Pneumonia – some perspectives on causes, diagnosis, and prevention


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Pneumonia is a lung infection that results in the inflammation of the air sacs, which may then fill up with fluid causing cough accompanied by fever, chills, and difficulty in breathing. A large number of viruses, bacteria, and fungi can cause pneumonia. The severity can range from mild to life-threatening; the most susceptible are the very young, the old, and those with health problems resulting in weakened immune systems.


In its mild form, pneumonia symptoms resemble that of cold or flu, however, many people experience shortness of breath, chest pain when coughing or breathing, confusion, plenty of production of phlegm, fatigue, fever, shaking chills, and sweating, vomiting, nausea, or diarrhea, restlessness, and loss of appetite. Old people of over 65 years of age or children below two and those with underlying health issues leading to deficiencies in the immune system are especially at risk and should seek immediate medical attention. Persons who are or have been hospitalized or have chronic diseases like, chronic obstructive pulmonary disease, heart disease, asthma, or those who smoke tobacco or abuse drugs are at special risk.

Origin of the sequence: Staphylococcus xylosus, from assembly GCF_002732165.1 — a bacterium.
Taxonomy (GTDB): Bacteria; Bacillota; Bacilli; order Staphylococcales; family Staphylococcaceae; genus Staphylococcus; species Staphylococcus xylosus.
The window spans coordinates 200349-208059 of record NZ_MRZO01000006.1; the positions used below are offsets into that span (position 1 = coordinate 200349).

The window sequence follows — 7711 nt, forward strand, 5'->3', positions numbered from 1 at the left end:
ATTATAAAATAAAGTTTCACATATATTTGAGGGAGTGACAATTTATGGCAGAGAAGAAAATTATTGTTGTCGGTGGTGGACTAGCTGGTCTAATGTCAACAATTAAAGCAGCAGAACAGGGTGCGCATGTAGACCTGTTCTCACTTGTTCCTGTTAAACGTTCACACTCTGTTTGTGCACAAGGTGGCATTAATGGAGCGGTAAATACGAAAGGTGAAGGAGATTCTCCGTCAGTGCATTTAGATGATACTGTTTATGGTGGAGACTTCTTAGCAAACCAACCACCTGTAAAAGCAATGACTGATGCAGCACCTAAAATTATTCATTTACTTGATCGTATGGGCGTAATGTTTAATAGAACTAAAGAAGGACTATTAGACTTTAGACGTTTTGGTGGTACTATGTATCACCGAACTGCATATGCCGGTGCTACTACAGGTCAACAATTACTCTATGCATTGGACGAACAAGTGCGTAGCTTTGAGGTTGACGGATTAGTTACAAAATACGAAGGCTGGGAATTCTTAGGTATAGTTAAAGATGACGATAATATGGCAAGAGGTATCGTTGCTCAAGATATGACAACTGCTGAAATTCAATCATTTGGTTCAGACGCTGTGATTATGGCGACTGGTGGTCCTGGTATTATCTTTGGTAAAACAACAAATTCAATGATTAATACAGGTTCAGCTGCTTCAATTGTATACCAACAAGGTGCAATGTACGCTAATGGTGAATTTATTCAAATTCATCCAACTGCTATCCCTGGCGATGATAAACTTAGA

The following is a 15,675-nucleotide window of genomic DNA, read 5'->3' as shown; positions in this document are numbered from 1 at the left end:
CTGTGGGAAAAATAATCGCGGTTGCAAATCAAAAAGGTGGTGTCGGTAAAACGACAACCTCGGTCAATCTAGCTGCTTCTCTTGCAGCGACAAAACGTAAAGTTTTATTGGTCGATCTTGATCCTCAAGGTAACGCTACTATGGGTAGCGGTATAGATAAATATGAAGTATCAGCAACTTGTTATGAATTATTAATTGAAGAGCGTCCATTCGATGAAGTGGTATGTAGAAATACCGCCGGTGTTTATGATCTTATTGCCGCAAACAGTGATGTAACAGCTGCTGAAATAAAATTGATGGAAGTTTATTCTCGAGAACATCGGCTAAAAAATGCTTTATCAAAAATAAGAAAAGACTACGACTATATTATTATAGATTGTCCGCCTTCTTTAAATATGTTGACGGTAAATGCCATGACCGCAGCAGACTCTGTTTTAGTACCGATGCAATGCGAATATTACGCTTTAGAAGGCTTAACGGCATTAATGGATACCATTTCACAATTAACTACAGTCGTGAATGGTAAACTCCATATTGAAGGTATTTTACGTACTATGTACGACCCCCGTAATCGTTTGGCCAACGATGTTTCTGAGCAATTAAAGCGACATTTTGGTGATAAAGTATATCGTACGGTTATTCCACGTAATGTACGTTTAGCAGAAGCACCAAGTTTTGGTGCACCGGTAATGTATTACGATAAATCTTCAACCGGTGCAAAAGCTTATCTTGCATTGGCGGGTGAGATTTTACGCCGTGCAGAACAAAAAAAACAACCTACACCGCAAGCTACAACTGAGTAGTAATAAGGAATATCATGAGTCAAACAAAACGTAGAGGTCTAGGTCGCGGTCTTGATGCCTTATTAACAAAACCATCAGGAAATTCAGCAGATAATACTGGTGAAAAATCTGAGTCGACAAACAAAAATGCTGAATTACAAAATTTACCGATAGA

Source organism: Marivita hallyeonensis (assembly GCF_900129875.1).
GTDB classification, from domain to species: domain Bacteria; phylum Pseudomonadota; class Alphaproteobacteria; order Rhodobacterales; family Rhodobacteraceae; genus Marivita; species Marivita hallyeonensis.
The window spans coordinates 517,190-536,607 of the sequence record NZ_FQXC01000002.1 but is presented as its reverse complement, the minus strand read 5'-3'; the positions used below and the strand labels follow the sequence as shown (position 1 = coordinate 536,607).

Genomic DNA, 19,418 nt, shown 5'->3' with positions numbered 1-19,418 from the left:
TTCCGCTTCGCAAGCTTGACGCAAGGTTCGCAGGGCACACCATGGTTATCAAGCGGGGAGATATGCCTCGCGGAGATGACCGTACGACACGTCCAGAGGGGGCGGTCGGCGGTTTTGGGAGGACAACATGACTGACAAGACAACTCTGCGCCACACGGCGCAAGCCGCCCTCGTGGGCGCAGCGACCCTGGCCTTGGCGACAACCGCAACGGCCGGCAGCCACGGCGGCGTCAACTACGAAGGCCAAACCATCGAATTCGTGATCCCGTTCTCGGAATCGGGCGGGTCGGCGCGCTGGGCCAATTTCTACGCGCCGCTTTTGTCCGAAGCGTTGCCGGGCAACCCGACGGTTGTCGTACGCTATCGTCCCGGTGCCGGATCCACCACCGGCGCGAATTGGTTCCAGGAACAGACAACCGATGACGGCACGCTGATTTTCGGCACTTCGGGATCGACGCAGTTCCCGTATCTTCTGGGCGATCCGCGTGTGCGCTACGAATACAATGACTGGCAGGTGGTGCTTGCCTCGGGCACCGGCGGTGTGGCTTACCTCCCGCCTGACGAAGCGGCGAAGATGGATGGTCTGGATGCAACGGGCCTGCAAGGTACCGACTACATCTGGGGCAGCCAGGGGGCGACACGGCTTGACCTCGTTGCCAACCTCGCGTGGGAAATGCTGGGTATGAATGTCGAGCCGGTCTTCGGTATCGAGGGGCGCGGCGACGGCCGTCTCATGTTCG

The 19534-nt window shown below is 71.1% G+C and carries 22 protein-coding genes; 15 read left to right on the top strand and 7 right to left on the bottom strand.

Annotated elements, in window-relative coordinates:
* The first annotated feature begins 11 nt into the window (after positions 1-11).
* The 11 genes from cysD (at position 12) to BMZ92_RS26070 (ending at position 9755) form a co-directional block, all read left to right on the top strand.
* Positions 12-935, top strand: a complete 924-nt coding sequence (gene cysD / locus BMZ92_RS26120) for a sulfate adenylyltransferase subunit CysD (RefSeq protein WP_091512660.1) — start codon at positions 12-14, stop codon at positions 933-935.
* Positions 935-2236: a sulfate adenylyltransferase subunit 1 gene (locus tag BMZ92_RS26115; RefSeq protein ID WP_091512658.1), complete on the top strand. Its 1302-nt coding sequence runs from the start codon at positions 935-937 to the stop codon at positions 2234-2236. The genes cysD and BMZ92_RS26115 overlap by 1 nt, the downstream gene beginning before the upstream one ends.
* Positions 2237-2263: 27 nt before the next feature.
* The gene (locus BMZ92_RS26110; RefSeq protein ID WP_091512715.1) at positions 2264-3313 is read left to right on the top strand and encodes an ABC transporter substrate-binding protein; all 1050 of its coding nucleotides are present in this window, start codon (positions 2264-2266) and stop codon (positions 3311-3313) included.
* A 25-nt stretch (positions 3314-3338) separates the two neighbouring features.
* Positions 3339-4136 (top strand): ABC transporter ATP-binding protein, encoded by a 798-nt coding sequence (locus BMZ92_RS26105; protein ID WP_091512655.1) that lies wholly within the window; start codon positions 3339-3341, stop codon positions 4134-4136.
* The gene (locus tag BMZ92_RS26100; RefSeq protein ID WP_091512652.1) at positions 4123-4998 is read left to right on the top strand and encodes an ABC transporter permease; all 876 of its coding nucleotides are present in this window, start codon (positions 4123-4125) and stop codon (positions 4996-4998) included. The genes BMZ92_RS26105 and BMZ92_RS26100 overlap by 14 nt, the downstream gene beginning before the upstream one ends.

Typically, if the doctor suspects pneumonia, he will order blood tests that will reveal the presence of the bacteria. It is quite common for the tests to employ polymerase chain reaction (PCR) technique to amplify trace amounts of DNA of the bacteria so that a positive identification can be made. Advancements in technology and the use of chemicals and enzymes commonly available from https://www.mybiosource.com/ in Real-time PCR have made the task relatively easier. After the DNA amplification, the comparison with known-source nucleotide segments enables identification of aberrations that can confirm the onset of pneumonia.


Common bacteria and viruses present in the air around us can cause pneumonia when our bodies are unable to prevent them from infecting us due to a weakened immune system. Pneumonia is generally classified on the basis of where the infection is contracted from. In cases of community-acquired pneumonia, Streptococcus pneumoniae bacteria infection is most common with bacteria-like organisms, fungi, and viruses also affecting a lot of people.

Many people contract pneumonia during a stay in the hospital; the infection can be severe as the bacteria may be more resistant to antibiotics, and people may already be weak from other diseases. Even people visiting the outpatient clinics or living in long-term care facilities may suffer from severe pneumonia due to increased exposure to antibiotic-resistant bacteria. Aspiration pneumonia may also develop on inhalation of food and drink, saliva or vomit if the normal gag reflex is impaired due to any reason.


Although pneumonia can be treated quite effectively when diagnosed on time, it still is among the diseases that can be prevented with some effort. Speak to your doctor regarding vaccination, especially for children, and practice good hygiene, taking special care to wash hands before eating and taking regular baths. It is important to maintain a healthy lifestyle by exercising regularly, sleeping enough, and eating well. Quitting smoking is vital to prevent damage to the natural defense mechanism of your lungs.